Australia’s sole producer of pre-cured retread materials, Bandag, has marked an iconic milestone with the 60th anniversary of local manufacturing. In celebrating the achievements of the past six-decades, the retread market leader is also re-emphasising the role it will play in shaping sustainable mobility and the increasing relevance of retreads.
According to Bridgestone Australia & New Zealand Managing Director, Heath Barclay, the milestone is significant for any business, let alone a manufacturing business, and is adamant that the future is bright for Bandag.
“Six decades of manufacturing is a huge achievement. This milestone celebrates the history of Bandag in Australia, but also points to the continued relevance retreads play in our market, and the role they play in Bridgestone’s vision towards being a sustainable solutions provider,” Mr Barclay said.
“This milestone celebrates the achievements of every current and former employee of Bandag in Australia, and their commitment to producing quality pre-cured tread and retreads, continuous process improvement, and supporting trucking and bus fleets in reducing their environmental impact through more sustainable product choices. This commitment is the reason why Bandag continues as a strong Australian manufacturer today.
“We’re proud to mark this occasion and look forward to celebrating many more milestones for Bandag and the role locally made retreads will play in our future.”
Throughout its history, Bandag has proudly offered cost effective, cold cured retreads, and continue to draw influence from the process pioneered by Bernhard Nowak – from whom we get the Bandag name: ‘BAN’ from his initials, ‘D’ for his hometown of Darmstadt and ‘AG’, the German equivalent of ‘Pty Ltd’.
Bandag – A local manufacturing success story
Bandag has defied the odds and bucks the trend of local manufacturing. While many industries have become unviable locally, Bandag continues go from strength to strength through its emphasis on quality, and sustainability.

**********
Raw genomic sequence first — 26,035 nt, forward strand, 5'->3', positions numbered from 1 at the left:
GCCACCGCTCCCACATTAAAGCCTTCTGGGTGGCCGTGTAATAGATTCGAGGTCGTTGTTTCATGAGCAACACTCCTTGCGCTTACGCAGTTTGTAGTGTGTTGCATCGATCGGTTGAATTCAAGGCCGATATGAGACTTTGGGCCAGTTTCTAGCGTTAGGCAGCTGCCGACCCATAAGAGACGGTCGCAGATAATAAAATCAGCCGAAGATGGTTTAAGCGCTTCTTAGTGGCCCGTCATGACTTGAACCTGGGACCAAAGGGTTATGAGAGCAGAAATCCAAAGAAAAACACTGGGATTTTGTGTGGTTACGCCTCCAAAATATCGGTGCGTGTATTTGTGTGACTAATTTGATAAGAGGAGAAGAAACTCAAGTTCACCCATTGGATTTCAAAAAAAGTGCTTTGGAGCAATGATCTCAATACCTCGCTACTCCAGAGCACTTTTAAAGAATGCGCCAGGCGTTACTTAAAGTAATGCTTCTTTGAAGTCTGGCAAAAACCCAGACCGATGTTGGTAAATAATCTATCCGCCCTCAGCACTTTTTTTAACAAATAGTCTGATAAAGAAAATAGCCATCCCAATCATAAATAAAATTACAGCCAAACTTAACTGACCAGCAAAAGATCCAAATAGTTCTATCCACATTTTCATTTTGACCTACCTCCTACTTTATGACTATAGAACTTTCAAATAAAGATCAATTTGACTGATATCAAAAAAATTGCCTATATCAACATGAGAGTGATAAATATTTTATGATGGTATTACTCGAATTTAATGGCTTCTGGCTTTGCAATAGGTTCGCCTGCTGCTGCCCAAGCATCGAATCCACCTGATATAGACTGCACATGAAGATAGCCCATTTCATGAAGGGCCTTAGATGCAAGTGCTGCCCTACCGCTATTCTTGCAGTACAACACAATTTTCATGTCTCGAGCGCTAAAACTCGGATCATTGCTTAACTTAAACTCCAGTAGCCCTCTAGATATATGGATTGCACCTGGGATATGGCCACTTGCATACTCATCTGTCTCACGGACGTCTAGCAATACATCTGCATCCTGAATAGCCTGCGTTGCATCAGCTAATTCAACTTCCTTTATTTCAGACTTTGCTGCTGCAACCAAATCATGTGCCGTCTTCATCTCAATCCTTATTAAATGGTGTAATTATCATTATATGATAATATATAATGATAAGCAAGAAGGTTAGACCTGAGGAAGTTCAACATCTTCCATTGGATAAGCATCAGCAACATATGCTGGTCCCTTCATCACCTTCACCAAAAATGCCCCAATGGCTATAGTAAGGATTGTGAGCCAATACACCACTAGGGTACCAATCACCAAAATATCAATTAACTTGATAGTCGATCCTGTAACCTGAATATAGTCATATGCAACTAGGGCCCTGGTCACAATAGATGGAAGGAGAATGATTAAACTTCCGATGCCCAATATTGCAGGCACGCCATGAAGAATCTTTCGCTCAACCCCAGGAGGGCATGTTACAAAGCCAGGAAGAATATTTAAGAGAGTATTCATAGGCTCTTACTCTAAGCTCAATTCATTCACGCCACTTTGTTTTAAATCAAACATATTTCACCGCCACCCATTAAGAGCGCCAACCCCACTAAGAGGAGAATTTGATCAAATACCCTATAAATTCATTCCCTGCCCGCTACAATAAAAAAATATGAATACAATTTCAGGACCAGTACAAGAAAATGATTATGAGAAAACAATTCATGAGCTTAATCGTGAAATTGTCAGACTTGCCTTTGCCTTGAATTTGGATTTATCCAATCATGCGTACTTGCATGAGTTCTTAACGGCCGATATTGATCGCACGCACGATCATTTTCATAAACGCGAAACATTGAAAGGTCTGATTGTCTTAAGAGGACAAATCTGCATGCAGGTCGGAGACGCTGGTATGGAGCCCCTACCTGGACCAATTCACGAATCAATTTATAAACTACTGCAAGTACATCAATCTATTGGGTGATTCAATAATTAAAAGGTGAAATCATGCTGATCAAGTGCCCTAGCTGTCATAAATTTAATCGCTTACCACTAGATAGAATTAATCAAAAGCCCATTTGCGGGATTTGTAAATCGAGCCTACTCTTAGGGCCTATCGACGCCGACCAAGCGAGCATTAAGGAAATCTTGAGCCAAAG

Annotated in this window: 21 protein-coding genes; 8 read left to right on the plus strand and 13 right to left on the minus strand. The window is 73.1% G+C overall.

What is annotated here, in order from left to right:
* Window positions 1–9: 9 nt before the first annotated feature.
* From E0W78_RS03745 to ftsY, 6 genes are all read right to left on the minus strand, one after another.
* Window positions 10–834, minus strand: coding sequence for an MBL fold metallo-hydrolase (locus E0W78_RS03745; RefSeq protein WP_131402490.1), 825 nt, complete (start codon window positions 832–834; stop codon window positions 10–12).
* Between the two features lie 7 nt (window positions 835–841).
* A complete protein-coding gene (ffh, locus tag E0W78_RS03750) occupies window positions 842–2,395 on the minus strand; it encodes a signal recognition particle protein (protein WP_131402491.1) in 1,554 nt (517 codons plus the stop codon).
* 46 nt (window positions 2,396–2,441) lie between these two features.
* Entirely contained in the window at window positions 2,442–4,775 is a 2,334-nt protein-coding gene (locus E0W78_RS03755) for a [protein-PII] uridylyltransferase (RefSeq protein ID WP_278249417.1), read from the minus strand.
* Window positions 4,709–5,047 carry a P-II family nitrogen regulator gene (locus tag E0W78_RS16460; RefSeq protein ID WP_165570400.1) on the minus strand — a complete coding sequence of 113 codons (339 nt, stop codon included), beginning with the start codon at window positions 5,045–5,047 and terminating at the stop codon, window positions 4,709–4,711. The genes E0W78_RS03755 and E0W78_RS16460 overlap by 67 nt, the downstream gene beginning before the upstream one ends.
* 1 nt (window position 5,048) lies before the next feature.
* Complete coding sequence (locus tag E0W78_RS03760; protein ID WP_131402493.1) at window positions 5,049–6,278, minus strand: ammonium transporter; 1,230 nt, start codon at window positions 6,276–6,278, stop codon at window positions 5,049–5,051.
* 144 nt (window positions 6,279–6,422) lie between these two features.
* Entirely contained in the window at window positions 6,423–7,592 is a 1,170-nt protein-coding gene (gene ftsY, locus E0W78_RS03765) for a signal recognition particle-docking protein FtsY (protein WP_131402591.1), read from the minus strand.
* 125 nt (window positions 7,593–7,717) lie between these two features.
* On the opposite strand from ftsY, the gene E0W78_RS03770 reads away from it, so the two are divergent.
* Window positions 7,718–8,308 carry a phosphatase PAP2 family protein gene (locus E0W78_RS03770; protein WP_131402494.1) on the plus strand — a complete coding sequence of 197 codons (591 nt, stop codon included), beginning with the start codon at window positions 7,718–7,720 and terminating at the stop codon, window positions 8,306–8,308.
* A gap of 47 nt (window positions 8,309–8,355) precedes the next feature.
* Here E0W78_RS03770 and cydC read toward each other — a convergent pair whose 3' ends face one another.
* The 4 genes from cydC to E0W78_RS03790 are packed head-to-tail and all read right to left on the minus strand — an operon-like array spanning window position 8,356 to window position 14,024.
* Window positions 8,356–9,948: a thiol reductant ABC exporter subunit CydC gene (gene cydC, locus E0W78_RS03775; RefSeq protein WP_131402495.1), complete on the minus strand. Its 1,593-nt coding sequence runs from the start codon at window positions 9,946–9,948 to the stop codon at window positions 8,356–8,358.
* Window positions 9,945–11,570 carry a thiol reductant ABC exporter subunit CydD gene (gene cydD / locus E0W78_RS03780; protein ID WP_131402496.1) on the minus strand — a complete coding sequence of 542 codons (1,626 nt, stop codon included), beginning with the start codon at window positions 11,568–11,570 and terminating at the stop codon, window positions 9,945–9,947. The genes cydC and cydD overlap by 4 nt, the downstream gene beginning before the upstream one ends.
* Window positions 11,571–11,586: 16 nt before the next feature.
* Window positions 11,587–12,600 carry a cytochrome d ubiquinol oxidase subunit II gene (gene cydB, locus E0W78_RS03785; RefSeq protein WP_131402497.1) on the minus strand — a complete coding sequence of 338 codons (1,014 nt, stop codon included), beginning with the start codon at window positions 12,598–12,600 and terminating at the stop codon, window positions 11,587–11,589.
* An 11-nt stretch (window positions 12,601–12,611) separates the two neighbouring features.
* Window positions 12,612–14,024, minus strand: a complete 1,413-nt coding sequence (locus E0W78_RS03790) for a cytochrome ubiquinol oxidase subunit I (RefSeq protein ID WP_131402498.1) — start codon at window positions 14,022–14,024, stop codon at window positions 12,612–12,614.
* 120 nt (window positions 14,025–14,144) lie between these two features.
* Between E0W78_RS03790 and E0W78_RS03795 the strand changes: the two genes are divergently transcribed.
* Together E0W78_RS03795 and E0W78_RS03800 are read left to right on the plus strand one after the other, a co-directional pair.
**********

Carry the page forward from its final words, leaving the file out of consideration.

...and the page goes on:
Not only is Bandag’s Wacol plant responsible for producing pre-cured tread for the eight company run Bandag retread factories and 30 licensed dealers throughout Australia and New Zealand, but also is the primary producer for the Asia Pacific region, exporting to Thailand, Fiji, China, Korea and Indonesia, and a key part of the global supply chain for other Bridgestone regions, including America and Europe.
“Bandag punches well above its weight when we’re compared to the challenges and headwinds manufacturing faces,” said Bridgestone’s General Manager of Retread Business, Greg Nielsen.
“Our success is down to our emphasis on quality and adoption of state-of-the-art equipment, ensuring we remain a viable solution for the local market. By focussing on quality, we’ve been able to stay competitive through ensuring that locally made Bandag retreads are comparable to the quality of new Bridgestone tyres.”
The Bandag tread plant in Wacol is the last remaining tread production facility throughout Australia following the cessation of car tyre manufacturing back in 2009 and is a testament to the sustainable nature of retreading.
“As much as this milestone is about Bandag’s heritage, it also highlights the role the company will play for the industry in the future, guided by the values of the recently launched Bridgestone E8 commitment, ” Mr Nielsen added.